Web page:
The sequencing of the genome in 2003 produced a number of cultural practices that increasingly collapsed personal identity with one’s DNA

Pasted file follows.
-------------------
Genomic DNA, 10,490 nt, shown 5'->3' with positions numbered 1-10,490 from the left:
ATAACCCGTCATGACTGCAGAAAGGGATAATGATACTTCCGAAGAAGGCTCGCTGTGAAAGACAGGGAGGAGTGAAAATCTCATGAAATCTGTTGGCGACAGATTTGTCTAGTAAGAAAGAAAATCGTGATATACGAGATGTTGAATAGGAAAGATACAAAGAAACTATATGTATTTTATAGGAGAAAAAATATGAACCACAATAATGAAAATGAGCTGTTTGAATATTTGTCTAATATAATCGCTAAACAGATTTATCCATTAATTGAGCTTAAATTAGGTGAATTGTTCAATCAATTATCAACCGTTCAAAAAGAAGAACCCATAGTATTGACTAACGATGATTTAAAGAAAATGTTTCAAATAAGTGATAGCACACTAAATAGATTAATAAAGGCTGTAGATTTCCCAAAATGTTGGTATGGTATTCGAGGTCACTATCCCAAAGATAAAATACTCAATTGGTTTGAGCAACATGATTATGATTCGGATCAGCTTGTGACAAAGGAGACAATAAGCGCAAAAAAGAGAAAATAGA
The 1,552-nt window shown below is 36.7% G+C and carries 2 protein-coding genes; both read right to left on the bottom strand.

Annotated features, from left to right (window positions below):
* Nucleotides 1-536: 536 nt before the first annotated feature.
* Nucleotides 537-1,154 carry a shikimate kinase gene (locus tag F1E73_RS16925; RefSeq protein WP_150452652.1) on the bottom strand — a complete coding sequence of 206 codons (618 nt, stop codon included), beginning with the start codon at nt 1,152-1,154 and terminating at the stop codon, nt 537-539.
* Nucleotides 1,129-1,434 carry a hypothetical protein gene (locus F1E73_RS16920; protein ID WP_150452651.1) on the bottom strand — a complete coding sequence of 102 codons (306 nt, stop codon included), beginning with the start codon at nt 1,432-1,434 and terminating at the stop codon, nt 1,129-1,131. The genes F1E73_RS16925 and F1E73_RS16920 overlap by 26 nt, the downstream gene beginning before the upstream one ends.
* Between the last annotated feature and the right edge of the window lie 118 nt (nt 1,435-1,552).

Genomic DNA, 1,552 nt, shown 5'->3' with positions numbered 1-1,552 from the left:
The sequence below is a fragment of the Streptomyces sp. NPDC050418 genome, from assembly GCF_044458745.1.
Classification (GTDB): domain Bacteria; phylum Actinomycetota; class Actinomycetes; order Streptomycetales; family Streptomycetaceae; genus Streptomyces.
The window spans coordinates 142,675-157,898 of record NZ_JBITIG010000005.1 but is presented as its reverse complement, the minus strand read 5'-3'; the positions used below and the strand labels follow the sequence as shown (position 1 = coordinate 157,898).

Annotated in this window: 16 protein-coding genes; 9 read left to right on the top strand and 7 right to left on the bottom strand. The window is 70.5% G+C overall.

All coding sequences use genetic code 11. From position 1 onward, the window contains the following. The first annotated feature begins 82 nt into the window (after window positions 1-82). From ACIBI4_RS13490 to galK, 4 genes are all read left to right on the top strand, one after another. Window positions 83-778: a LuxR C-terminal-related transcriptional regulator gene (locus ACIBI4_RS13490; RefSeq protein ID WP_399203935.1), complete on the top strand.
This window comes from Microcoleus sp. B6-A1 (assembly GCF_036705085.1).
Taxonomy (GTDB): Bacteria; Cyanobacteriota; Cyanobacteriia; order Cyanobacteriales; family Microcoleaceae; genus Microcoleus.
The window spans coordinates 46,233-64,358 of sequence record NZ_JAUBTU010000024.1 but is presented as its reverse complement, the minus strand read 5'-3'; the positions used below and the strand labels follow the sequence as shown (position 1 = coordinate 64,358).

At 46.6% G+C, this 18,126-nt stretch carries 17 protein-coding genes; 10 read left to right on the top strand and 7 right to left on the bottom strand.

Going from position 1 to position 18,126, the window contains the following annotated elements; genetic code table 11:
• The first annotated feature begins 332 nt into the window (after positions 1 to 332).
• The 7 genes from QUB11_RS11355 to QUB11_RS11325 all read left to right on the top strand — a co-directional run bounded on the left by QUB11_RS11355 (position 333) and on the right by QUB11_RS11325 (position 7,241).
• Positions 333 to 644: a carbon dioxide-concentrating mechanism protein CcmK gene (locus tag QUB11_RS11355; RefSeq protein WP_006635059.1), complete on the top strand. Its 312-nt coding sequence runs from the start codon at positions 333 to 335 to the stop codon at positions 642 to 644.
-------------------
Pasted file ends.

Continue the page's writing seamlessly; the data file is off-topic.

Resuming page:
Yet now it is not uncommon for parents who had once declared “he’s not a dad, he’s a donor!” proudly refer to a sperm donor as “father” and “dad.” Nor is it unusual to see posts that admonish families who don’t connect their children to “sisters” and “brothers” on the Facebook page for the Donor Sibling Registry (DSR), a database that, since 2000, has advocated for and facilitated connection between donors and offspring. The phrase “love makes a family,” once seen as almost a truism in this sphere, now prompts debate, with some parents arguing it “invalidated [their] children’s love for their absent biological family.” Articles by queer parents about the importance of socializing children with their sperm donors and donor siblings have run in the New York Times and the Washington Post; a children’s book about donor sibling linking, Meeting My Brother, was approvingly reviewed in queer parenting blogs.